Now to further improve my command of language, I am a subscriber to The New Yorker. But television continues to inspire me. The latest being Schitt’s Creek. For each episode, I sat ready to press the pause button of the remote to define Moira Rose’s melodramatic introduction of words like “callipygian,” “epistle inamorata,” and “nocturnal enuresis.”

Well, that’s the end of my laconic reverie on how I became a word buff. My next dispatch will account how I came up with the titles of my two books: Curious Unions: Mexican American Workers and Resistance in Oxnard, California, 1898-1961 and Mexican Americans with Moxie: A Transgenerational History of El Movimiento Chicano in Ventura County, California, 1945-1975.



Saturday, August 28, 2021

Mexican Americans with Moxie

This week journalist Gustavo Arellano, with his emblematic Promethean-flair, featured

in the Los Angeles Times' Essential California newsletter. He trenchantly nailed my bio and the book's essence. To read his investigative reporting and prose, subscribe to the LA Times and sign up for GUSTAVO ARELLANO'S WEEKLY. And don't forget to buy him tacos.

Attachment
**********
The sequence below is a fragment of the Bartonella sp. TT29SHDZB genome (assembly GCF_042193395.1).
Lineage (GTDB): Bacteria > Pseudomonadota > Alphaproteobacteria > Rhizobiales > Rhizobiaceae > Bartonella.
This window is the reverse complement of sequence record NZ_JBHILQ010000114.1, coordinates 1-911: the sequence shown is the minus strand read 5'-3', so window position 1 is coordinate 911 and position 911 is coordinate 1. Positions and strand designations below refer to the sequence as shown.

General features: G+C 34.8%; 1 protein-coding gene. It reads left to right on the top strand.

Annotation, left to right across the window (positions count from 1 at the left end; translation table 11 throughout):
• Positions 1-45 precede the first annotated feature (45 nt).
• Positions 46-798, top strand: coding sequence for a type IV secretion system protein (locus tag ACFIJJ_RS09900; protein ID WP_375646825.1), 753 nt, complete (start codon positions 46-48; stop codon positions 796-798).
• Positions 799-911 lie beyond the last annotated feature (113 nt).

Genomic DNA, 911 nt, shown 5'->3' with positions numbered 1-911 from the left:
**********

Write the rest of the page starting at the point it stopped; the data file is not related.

Wednesday, January 13, 2021

Nuts, Not Bananas: US Rebellions Past n Present

Horrorstruck by last week’s terrorist attack on our nation’s capital by Trump’s willing executioners, former president George W. Bush; Republican, Wisconsin congressman Mike Gallagher; and Secretary of State Mike Pompeo demurred the idea that the United States resembled a Latin American “banana republic.”

Image: Los Angeles Times.2021.01.12

Their reactions exhibited a white supremacist hubris in and of itself. For them, only the brown people of Latin America revolted in such a way.

Alzheimer’s may explain the three forgetting the extremism of this past May and October in Michigan where Trump loyalists stormed the state’s capital with assault rifles in the first instance and plotted to kidnap Governor Gretchen Whitmer in the second. Nor did they recall other racists rebelling with tiki torches through the streets of Charlottesville, Virginia in the summer of 2017 chanting, “Jews will not replace us.”